Jane quickly established herself in her new role. Although she wasn’t as vociferous as her predecessors, Jane did voice her opinion on several occasions. Biographers Elizabeth Norton and the late David Loades in their respective biographies of her and the latter’s biography on her family, noted that she was a good masker. They also inferred that if she lived, she would have taken on a more prominent role as mother of the future king.

Three days after Henry and Jane’s wedding, Jane made her debut at Greenwich, one of Henry VIII’s favorite residences and the place where he and his daughters were born.

According to Sir John Russell from a letter to Lord Lisle:
“The Queen sat abroad as queen, and was served with her own servants. And they were sworn that same day. And the King and Queen came in his great boat to Greenwich the same day, with his Privy Chamber and hers, and the ladies in the great barge. I do ensure you, my Lord, she is as a gentle lady as ever I knew, and as a fair queen as any Christendom. The king hath come out of hell into heaven, for the gentleness of this, and the cursedness and unhappiness in the other.”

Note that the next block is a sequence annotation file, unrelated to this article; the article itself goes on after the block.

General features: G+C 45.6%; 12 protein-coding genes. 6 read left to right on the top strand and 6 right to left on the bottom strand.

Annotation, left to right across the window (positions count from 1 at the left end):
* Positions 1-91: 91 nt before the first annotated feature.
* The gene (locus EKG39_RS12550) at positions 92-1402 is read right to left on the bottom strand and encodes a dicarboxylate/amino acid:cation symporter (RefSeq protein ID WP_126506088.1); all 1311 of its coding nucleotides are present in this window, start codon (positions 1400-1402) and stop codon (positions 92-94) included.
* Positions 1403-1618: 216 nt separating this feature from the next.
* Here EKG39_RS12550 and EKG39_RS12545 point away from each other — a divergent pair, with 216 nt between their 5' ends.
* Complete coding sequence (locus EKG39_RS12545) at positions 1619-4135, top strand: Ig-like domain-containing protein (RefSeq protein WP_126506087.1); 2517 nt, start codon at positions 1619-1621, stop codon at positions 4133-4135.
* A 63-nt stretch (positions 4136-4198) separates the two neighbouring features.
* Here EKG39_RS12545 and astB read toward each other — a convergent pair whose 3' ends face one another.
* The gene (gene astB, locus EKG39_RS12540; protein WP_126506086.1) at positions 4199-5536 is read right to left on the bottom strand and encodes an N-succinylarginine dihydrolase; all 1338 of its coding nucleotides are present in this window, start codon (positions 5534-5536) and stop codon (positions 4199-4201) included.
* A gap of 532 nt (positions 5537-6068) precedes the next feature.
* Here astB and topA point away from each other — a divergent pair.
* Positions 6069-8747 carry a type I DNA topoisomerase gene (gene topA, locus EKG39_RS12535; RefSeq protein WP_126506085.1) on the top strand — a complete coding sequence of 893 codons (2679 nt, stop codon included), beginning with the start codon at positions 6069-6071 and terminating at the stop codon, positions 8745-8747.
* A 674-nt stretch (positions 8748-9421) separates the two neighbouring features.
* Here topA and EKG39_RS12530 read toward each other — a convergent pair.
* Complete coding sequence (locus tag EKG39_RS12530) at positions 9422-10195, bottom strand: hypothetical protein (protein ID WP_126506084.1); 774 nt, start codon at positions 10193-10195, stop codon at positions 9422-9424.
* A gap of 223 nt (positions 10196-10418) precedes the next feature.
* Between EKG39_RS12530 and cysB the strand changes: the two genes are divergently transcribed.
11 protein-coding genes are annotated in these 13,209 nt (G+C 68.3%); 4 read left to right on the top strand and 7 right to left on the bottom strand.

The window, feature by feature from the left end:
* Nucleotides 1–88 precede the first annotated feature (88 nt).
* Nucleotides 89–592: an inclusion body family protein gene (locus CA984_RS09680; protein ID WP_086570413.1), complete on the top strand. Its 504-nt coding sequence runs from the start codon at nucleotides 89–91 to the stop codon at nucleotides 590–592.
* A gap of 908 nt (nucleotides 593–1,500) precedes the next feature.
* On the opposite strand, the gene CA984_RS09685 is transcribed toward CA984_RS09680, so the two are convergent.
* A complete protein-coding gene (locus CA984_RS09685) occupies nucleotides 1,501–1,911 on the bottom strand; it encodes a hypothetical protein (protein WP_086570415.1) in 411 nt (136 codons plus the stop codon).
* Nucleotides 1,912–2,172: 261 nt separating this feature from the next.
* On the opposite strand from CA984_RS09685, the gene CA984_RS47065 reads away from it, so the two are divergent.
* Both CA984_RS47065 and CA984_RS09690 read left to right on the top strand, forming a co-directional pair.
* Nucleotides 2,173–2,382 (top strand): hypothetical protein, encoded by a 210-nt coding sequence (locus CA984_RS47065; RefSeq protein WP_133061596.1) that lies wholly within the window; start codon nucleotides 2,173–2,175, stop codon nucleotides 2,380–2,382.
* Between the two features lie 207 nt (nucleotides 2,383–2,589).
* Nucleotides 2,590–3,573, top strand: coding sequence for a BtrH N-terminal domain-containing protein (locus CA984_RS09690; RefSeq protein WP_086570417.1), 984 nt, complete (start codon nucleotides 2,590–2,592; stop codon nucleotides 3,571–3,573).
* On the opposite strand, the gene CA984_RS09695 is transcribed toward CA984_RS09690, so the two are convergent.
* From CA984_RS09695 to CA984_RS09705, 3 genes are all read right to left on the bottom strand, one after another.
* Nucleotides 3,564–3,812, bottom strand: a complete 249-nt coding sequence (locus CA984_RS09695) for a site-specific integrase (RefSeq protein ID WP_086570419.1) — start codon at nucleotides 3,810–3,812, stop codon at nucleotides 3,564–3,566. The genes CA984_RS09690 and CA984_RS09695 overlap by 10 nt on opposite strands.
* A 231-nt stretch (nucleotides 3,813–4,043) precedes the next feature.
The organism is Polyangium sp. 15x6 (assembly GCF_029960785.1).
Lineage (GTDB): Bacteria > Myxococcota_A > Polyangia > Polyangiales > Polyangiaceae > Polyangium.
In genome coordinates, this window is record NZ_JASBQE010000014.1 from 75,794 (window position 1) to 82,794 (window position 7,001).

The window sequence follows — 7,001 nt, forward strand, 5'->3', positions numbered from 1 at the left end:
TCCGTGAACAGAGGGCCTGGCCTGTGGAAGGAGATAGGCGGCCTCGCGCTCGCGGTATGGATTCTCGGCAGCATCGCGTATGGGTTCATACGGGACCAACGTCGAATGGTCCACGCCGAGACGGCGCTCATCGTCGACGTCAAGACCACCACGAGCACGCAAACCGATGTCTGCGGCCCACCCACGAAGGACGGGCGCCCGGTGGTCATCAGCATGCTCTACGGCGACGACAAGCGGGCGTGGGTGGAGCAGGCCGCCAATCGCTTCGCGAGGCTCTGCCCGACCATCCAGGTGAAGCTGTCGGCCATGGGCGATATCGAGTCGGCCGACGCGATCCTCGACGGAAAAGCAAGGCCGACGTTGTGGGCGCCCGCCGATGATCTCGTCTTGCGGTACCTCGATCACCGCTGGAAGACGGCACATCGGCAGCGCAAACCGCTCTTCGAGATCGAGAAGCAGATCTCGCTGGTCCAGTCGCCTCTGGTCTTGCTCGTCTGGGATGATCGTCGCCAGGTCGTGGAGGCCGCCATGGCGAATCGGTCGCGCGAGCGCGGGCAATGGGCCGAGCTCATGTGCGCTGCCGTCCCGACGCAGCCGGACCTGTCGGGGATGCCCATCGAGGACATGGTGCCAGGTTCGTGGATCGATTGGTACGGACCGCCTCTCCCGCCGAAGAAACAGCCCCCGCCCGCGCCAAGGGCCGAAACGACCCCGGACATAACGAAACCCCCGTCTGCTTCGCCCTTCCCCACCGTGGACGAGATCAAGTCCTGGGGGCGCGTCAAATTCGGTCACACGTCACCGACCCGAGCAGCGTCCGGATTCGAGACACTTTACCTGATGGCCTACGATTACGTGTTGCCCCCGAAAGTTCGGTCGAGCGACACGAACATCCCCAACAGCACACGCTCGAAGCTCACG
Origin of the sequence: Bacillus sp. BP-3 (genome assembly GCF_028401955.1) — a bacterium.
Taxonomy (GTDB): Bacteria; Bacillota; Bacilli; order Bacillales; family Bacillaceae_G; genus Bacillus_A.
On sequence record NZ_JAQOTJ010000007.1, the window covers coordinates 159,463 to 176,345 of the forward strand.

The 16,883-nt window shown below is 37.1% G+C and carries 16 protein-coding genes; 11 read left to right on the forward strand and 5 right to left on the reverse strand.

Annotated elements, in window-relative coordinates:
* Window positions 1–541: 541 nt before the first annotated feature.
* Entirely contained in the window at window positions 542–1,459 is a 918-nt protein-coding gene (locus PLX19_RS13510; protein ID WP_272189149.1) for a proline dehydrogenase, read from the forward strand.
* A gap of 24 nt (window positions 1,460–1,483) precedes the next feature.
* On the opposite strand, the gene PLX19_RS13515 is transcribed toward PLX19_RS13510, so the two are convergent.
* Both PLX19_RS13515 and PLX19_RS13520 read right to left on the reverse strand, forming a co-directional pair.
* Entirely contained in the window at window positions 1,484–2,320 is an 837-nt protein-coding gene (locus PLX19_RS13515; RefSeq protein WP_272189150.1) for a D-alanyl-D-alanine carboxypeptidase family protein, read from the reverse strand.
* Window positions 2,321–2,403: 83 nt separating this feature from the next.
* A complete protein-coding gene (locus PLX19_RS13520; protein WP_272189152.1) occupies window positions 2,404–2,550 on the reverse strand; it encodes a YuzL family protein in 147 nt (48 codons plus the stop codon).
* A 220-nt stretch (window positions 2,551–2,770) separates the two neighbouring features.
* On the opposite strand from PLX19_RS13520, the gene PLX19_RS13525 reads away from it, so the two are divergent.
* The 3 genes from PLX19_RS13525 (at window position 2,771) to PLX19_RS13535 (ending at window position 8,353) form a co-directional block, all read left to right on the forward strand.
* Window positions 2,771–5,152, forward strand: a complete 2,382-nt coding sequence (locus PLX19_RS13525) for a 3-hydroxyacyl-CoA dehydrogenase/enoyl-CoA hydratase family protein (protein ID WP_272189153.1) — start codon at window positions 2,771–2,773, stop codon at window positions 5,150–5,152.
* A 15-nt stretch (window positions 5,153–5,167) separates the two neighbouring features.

Jane made a good impression, and began to assemble her household at once. She proved herself worthy of her new role, and as her predecessors, she was very strict with her ladies. While Chapuys remarked that she possessed little wit, he noted that she was very observant.

Two days later, on Whitsunday, the 4th of June, Jane was officially recognized as Henry VIII’s new queen in the same royal residence. A procession was held, with Jane at the front with her husband by her side and her ladies falling in line behind them. When they reached the palace of Placentia, the royal couple dined under a cloth of state.

Jane’s star was rising and so was her family. Her older brother, Edward Seymour, was created Viscount of Beauchamp. His wife and Jane were very close; the two women also had one common friend and that was the lady Mary, Henry VIII’s estranged daughter.

While Jane showed very little interest for her rival’s daughter, she showed a lot of sympathy for Mary whom she probably regarded as Henry’s true heir, at least until she bore him a son. However, Mary’s return to court not only depended on Jane but on her willingness to sign the Oath which labeled her a bastard born of incest and referred to her mother as the King’s mistress. When Mary finally signed the Oath, and she returned to court, Jane made no secret of her happiness at seeing the former princess again.